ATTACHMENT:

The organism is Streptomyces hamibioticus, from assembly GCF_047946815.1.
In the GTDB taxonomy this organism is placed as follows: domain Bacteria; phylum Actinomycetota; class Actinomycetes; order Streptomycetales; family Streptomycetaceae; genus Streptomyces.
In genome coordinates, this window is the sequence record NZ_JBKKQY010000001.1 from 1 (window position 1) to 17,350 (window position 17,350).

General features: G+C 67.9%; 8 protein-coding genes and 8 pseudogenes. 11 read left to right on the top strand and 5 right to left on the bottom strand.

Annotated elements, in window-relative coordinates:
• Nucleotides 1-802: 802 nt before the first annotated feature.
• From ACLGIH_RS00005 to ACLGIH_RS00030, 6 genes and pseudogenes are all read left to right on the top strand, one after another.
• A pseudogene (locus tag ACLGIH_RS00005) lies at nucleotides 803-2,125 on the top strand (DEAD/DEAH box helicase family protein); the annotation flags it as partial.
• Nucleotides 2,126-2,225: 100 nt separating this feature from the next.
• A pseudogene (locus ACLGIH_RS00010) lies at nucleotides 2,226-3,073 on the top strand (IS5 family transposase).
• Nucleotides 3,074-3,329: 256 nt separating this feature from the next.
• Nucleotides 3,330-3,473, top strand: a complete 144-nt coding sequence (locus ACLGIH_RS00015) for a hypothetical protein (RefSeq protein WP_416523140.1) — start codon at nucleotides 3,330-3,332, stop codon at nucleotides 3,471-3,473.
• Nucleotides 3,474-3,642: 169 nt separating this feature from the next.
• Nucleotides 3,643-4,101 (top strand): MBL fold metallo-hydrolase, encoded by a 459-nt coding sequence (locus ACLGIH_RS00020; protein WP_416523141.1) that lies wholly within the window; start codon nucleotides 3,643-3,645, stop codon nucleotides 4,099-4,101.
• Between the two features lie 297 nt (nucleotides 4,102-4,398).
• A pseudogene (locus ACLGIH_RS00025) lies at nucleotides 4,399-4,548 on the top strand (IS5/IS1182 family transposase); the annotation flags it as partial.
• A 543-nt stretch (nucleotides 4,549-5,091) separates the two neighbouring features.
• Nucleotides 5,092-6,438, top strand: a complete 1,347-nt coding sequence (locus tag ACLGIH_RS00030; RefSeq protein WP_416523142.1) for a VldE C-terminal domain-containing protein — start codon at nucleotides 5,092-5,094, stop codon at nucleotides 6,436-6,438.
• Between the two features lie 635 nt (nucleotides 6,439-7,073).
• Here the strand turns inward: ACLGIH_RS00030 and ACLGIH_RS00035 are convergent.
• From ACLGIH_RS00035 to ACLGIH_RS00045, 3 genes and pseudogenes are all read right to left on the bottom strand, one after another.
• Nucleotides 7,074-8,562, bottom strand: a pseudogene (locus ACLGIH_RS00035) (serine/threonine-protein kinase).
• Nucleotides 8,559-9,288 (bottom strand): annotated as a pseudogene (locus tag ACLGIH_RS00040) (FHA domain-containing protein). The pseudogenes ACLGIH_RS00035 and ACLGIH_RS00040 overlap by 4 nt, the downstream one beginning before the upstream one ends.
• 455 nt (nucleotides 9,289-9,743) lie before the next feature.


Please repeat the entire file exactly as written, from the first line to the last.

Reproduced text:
The organism is Streptomyces hamibioticus, from assembly GCF_047946815.1.
In the GTDB taxonomy this organism is placed as follows: domain Bacteria; phylum Actinomycetota; class Actinomycetes; order Streptomycetales; family Streptomycetaceae; genus Streptomyces.
In genome coordinates, this window is the sequence record NZ_JBKKQY010000001.1 from 1 (window position 1) to 17,350 (window position 17,350).

General features: G+C 67.9%; 8 protein-coding genes and 8 pseudogenes. 11 read left to right on the top strand and 5 right to left on the bottom strand.

Annotated elements, in window-relative coordinates:
• Nucleotides 1-802: 802 nt before the first annotated feature.
• From ACLGIH_RS00005 to ACLGIH_RS00030, 6 genes and pseudogenes are all read left to right on the top strand, one after another.
• A pseudogene (locus tag ACLGIH_RS00005) lies at nucleotides 803-2,125 on the top strand (DEAD/DEAH box helicase family protein); the annotation flags it as partial.
• Nucleotides 2,126-2,225: 100 nt separating this feature from the next.
• A pseudogene (locus ACLGIH_RS00010) lies at nucleotides 2,226-3,073 on the top strand (IS5 family transposase).
• Nucleotides 3,074-3,329: 256 nt separating this feature from the next.
• Nucleotides 3,330-3,473, top strand: a complete 144-nt coding sequence (locus ACLGIH_RS00015) for a hypothetical protein (RefSeq protein WP_416523140.1) — start codon at nucleotides 3,330-3,332, stop codon at nucleotides 3,471-3,473.
• Nucleotides 3,474-3,642: 169 nt separating this feature from the next.
• Nucleotides 3,643-4,101 (top strand): MBL fold metallo-hydrolase, encoded by a 459-nt coding sequence (locus ACLGIH_RS00020; protein WP_416523141.1) that lies wholly within the window; start codon nucleotides 3,643-3,645, stop codon nucleotides 4,099-4,101.
• Between the two features lie 297 nt (nucleotides 4,102-4,398).
• A pseudogene (locus ACLGIH_RS00025) lies at nucleotides 4,399-4,548 on the top strand (IS5/IS1182 family transposase); the annotation flags it as partial.
• A 543-nt stretch (nucleotides 4,549-5,091) separates the two neighbouring features.
• Nucleotides 5,092-6,438, top strand: a complete 1,347-nt coding sequence (locus tag ACLGIH_RS00030; RefSeq protein WP_416523142.1) for a VldE C-terminal domain-containing protein — start codon at nucleotides 5,092-5,094, stop codon at nucleotides 6,436-6,438.
• Between the two features lie 635 nt (nucleotides 6,439-7,073).
• Here the strand turns inward: ACLGIH_RS00030 and ACLGIH_RS00035 are convergent.
• From ACLGIH_RS00035 to ACLGIH_RS00045, 3 genes and pseudogenes are all read right to left on the bottom strand, one after another.
• Nucleotides 7,074-8,562, bottom strand: a pseudogene (locus ACLGIH_RS00035) (serine/threonine-protein kinase).
• Nucleotides 8,559-9,288 (bottom strand): annotated as a pseudogene (locus tag ACLGIH_RS00040) (FHA domain-containing protein). The pseudogenes ACLGIH_RS00035 and ACLGIH_RS00040 overlap by 4 nt, the downstream one beginning before the upstream one ends.
• 455 nt (nucleotides 9,289-9,743) lie before the next feature.